Wednesday, May 9, 2012

Where is my mother?

Where is my mother? This is a question I've thought a lot about.  There are several possibilities.  Her  body lays under the earth at a cemetery in Richmond overlooking the San Francisco Bay.  (My parents chose the site because of its majestic view.)  I visited the cemetery about a month after she died, and it seemed so surreal.  I recited some Psalms, cried a little and left feeling fairly numb.

 But she can't just be there.  (At least I hope not, and I don't experience her as being confined to that plot of earth.)  Another place she can be is generally in the world.  At times I feel her presence, such as when I saw a ray of light entering the shul when I was praying, or when the trees started budding early this year.   This is a general sense of her presence, nothing overwhelming, but not a complete absence either.

Then there are the dreams in which she appears (see Posts: "I see and touch my mother" and "Visit from my mother.")  Are these simply the product of my unconscious?  Or are they messages from another place? 

Another possibility is that she is in some sort of netherworld, neither here on earth nor firmly in some post-life place (say, heaven).   This seems to be the traditional Jewish view, thus the expression that one says to a mourner: "may the neshema (soul) have an aliyah (ascent)."  The idea, which I struggle to comprehend, is that during the first year after death, the soul needs the help of the children (traditionally just sons) saying kaddish in order to ascend to its proper place in heaven.  In his book "Kaddish," Leon Weiseltier explores the story of Rabbi Akiva and the condemned man that gave rise to this idea as well as the various sources that have developed it.  (See particularly pages 40-45 and 126-127.)  He summarizes the notion as follows: "That the dead are in need of spiritual rescue; and that the agent of spiritual rescue is the son; and that the instrument of spiritual rescue is prayer, notably the kaddish." (page 127)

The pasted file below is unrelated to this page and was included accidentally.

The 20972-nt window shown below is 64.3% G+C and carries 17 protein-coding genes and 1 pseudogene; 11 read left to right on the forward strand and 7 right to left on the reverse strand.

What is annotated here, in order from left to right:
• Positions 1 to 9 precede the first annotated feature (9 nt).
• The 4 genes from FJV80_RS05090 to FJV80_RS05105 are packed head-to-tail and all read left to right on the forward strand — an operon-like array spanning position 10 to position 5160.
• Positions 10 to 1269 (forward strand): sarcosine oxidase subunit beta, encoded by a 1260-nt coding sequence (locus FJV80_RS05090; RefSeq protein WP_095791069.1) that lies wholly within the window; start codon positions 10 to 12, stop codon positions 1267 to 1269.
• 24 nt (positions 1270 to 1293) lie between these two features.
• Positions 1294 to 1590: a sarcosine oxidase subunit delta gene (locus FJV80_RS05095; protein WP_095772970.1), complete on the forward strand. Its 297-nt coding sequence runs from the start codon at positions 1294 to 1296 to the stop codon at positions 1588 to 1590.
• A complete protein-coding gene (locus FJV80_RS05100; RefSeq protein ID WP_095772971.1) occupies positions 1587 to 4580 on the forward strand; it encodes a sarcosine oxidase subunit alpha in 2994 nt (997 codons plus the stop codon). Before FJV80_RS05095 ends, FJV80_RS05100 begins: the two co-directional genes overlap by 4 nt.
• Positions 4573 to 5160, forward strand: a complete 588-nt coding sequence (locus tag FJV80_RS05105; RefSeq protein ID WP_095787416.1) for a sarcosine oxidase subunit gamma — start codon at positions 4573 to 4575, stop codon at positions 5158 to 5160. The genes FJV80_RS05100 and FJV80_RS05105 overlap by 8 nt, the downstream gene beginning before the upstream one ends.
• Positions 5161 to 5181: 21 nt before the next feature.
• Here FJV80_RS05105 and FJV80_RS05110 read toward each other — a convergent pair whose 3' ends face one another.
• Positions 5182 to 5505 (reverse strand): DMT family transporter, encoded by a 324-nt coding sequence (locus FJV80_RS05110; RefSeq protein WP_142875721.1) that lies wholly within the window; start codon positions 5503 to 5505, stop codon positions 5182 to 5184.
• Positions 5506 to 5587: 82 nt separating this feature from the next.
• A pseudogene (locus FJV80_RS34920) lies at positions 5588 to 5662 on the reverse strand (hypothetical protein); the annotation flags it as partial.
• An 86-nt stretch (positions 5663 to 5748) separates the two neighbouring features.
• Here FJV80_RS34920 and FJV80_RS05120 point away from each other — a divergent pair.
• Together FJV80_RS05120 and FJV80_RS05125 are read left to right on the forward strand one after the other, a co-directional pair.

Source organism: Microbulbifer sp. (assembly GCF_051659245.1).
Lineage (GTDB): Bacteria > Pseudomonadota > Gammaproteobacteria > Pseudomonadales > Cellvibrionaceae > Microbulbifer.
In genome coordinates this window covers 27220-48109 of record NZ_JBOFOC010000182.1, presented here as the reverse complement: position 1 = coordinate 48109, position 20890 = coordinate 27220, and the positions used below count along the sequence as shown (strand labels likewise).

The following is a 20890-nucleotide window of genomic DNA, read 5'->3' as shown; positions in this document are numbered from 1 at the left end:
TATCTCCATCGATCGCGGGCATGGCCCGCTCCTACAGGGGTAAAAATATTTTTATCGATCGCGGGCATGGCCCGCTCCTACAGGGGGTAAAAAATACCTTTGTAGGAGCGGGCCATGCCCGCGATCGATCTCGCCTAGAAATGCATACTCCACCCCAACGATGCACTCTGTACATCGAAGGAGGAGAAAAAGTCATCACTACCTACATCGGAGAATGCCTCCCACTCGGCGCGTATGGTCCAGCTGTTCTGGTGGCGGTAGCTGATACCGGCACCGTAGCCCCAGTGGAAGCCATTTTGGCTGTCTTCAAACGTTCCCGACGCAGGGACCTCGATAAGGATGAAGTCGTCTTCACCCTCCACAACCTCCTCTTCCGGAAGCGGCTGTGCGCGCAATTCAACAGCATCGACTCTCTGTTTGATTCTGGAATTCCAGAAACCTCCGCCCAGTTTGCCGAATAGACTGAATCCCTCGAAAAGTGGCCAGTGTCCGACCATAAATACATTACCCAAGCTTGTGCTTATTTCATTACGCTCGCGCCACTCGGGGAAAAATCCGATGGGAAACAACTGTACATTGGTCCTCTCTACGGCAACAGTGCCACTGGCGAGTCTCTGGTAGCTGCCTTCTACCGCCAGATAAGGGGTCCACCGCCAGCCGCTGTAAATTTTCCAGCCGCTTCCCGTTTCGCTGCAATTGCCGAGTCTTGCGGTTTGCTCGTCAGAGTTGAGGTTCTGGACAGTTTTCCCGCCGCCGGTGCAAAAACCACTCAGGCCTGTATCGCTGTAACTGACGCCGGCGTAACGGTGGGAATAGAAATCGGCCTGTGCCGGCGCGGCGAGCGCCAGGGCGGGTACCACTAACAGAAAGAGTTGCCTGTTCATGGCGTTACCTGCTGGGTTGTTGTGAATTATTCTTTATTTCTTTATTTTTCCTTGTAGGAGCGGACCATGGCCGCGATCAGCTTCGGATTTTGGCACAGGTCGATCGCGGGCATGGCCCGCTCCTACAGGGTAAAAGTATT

I admit I don't experience my kaddishes in this way.  My mother was an incredibly self-directed, accomplished and determined woman, and the idea that she needs my help to get where she belongs in the world after death is tough for me to relate to.

Another possibility is that she is, in some spiritual way, within me and in the many others she touched in her life.  She told me she would be "in" me.  One of our final conversations went something like this:
         (she to me) "I don't know what I would do without you."
         (me to her) "Yes, but I don't know what I will do without you."
         (she to me, sighing) "Ah, yes."
         (me to her) "I guess I'll manage."
         (she to me) "I will be in you."

And so, where is she? All I can say is, while she is no longer in this world, she is not completely absent either.  Her presence can, in different times, places and ways, still be felt.

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